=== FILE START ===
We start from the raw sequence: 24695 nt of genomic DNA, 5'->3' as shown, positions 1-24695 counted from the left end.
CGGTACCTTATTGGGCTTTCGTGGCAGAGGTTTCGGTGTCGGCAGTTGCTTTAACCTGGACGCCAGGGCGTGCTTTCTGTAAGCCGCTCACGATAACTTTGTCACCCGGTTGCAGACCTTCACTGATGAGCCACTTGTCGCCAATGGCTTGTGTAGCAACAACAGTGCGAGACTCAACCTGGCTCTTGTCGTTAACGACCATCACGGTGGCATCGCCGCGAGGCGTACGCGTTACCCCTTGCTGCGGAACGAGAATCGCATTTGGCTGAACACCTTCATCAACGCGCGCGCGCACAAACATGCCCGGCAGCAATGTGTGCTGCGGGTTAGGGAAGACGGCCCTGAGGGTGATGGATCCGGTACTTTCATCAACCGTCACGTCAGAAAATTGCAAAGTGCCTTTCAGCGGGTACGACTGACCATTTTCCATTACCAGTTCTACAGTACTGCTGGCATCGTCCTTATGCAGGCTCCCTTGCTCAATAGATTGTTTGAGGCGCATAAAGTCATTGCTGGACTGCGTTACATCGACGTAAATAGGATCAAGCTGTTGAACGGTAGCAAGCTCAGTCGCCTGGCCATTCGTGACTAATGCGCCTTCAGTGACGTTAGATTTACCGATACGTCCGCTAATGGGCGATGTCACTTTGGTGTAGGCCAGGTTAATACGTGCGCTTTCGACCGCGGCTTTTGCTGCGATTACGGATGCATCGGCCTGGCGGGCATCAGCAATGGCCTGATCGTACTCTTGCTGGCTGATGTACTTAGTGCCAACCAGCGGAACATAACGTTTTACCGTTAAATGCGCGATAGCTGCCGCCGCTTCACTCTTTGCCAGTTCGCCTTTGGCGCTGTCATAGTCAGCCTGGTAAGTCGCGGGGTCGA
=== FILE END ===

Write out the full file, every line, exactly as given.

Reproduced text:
We start from the raw sequence: 24695 nt of genomic DNA, 5'->3' as shown, positions 1-24695 counted from the left end.
CGGTACCTTATTGGGCTTTCGTGGCAGAGGTTTCGGTGTCGGCAGTTGCTTTAACCTGGACGCCAGGGCGTGCTTTCTGTAAGCCGCTCACGATAACTTTGTCACCCGGTTGCAGACCTTCACTGATGAGCCACTTGTCGCCAATGGCTTGTGTAGCAACAACAGTGCGAGACTCAACCTGGCTCTTGTCGTTAACGACCATCACGGTGGCATCGCCGCGAGGCGTACGCGTTACCCCTTGCTGCGGAACGAGAATCGCATTTGGCTGAACACCTTCATCAACGCGCGCGCGCACAAACATGCCCGGCAGCAATGTGTGCTGCGGGTTAGGGAAGACGGCCCTGAGGGTGATGGATCCGGTACTTTCATCAACCGTCACGTCAGAAAATTGCAAAGTGCCTTTCAGCGGGTACGACTGACCATTTTCCATTACCAGTTCTACAGTACTGCTGGCATCGTCCTTATGCAGGCTCCCTTGCTCAATAGATTGTTTGAGGCGCATAAAGTCATTGCTGGACTGCGTTACATCGACGTAAATAGGATCAAGCTGTTGAACGGTAGCAAGCTCAGTCGCCTGGCCATTCGTGACTAATGCGCCTTCAGTGACGTTAGATTTACCGATACGTCCGCTAATGGGCGATGTCACTTTGGTGTAGGCCAGGTTAATACGTGCGCTTTCGACCGCGGCTTTTGCTGCGATTACGGATGCATCGGCCTGGCGGGCATCAGCAATGGCCTGATCGTACTCTTGCTGGCTGATGTACTTAGTGCCAACCAGCGGAACATAACGTTTTACCGTTAAATGCGCGATAGCTGCCGCCGCTTCACTCTTTGCCAGTTCGCCTTTGGCGCTGTCATAGTCAGCCTGGTAAGTCGCGGGGTCGA